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pumpkinpigg
10-29-14, 09:47 am
Hello :o I'm new here (: I will get two guinea pigs soon (I've been Asking since the age of 8 or something,I am now 12.) And I have a lot of questions, I know only alot of stuff about hamsters, cats and some other pets ( I have 3 cats, 1 kitten, 1 middle aged, and the mother of the kitten) We usually don't "buy" animals, because that's just kinda wrong... so... What is actually adopting? do you pay for the pet or do you get it free? (i don't get it because people say adopting is free, and some say its paying) Here are my most important questions:

-How do I see if they are ill?
-How do I know how old they are without asking the owner/seller
-Which breed is the best for me?
-Do guinea pigs survive VERY HOT weather almost everyday? (Here where I live it gets to 40 rarely higher, in autm : 29 and in winter 19-23) but inside in our house it is almost always cool....
-Do guinea pigs and cats get along?

That's it... please someone answer ): (i live in morocco.)

Guinepig
10-29-14, 10:05 am
Welcome! If your pig is injured, it may squeal, limp, blink alot (if eye is hurt),

Here is a list of things that could mean your guinea pig is sick:
labored breathing
sitting in the corner, not moving, not doing much
stuff coming out of eyes or nose ( if it is milky white it is just what they use to clean themselves)
producing..... waste less
eating or drinking less
bald spots/hair loss
coughing
Sneezing alot (healthy guinea pigs sneeze sometimes, so only if it is very often)

If your pig has any of these symptoms, bring them to the closest exotic vet as soon as possible.
There is really no way to know how old it is unless the previous owner knows. Some breeds have longer fur. The best for someone starting out with piggies would probably be crested. The best temperature for a piggie would be between 65 degrees and 75 degrees. I wouldn't recommend letting your cat and piggie play together. If possible get two piggies they do better in pairs

koalamissy
10-29-14, 10:42 am
Hi there, I don't have any answers for you since I am on here still to learn before I get my piggies, I just wanted to say hi and welcome you to the family!!! There are soooooooooo many knowledgeable people here, so please don't ever hesitate to ask any question. No question is silly/stupid or an annoyance. We're all here for each other. lol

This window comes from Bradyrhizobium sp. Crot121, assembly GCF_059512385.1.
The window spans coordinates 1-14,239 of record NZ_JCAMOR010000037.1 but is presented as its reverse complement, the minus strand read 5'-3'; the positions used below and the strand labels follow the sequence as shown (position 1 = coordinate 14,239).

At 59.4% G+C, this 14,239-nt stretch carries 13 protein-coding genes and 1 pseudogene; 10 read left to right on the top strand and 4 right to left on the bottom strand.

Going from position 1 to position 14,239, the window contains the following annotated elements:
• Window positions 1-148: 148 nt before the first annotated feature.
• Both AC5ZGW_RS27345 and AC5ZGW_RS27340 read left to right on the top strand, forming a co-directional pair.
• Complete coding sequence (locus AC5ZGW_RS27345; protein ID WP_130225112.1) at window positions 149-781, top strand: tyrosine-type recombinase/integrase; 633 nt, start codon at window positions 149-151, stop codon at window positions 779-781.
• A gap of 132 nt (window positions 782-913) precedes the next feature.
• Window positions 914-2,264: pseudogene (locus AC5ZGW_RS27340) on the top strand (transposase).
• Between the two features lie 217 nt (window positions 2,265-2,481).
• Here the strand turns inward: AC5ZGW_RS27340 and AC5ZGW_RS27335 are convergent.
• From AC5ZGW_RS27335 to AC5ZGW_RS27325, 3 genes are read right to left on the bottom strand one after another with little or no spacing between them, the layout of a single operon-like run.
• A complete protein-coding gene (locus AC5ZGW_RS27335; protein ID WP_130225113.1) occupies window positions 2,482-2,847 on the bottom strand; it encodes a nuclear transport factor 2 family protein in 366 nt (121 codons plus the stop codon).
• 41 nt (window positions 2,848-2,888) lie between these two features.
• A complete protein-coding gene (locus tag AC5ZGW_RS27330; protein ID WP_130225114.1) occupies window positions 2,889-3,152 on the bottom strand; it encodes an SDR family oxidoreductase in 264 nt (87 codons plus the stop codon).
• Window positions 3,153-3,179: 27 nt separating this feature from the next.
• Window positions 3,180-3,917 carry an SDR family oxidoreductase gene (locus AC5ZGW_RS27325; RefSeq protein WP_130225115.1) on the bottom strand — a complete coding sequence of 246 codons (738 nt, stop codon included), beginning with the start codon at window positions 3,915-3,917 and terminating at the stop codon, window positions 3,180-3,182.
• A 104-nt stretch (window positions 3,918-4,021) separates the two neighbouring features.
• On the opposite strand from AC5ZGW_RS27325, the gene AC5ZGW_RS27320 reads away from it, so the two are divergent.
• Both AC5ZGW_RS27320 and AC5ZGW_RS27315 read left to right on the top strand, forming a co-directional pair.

LuvCavysLuvCats
10-29-14, 12:35 pm
Welcome to the forum! I'm Stephanie and it's nice to meet you. :)

-How do I see if they are ill?

Guinea pigs are prey animals that hide illness very well until they are really sick (and guinea pigs can go downhill very quickly) but the first sign that they can't hide is losing weight. You need to get a kitchen scale for this and weigh them weekly. If you notice any dramatic weight loss, or consistent weight loss, this is when you call the vet. An exotic vet, not a regular "small animal" vet, that's for cats and dogs and they know next to nothing about guinea pigs.

-How do I know how old they are without asking the owner/seller

If they are adults, you really can't. If the owners don't know how old they are, then ask them how long they had them. That's pretty much the best you can do.

-Which breed is the best for me?

There is little to no difference with the breeds as far as personality goes. Some say Abyssinian's have more energy but that doesn't mean a lot of guinea pigs that are other breeds aren't energetic or that some abbys aren't lazier. Like I said it just depends on personality, not breed. Maintenance wise, long haired breeds are the most work. They require regular trimmings to keep their hair off the ground and clean, I'd say weekly combings too are necessary otherwise they start to get knots/mats. (Though I just do mine daily, because I hold them daily.) You may need to do "butt baths" to help them stay fresh and clean down there, every three months or so but depending on how lazy they are you may need to do it monthly. (My Maybelline is not only very fluffy but very fat and very lazy so I have to do it monthly haha) Do not use human shampoo or dog shampoo on them. If you can't find squeaky clean or another shampoo that's meant for small animals then you can use unmedicated kitten shampoo. Short haired guinea pigs hardly ever need baths, if ever, but sometimes the occasional butt bath is needed with them too. You shouldn't bathe them often because it can dry out their skin. Skinny pigs (or hairless pigs) need some maintenance too. I'm not fully educated on them so if you're interested in adopting one you'll have to look around for more info. :)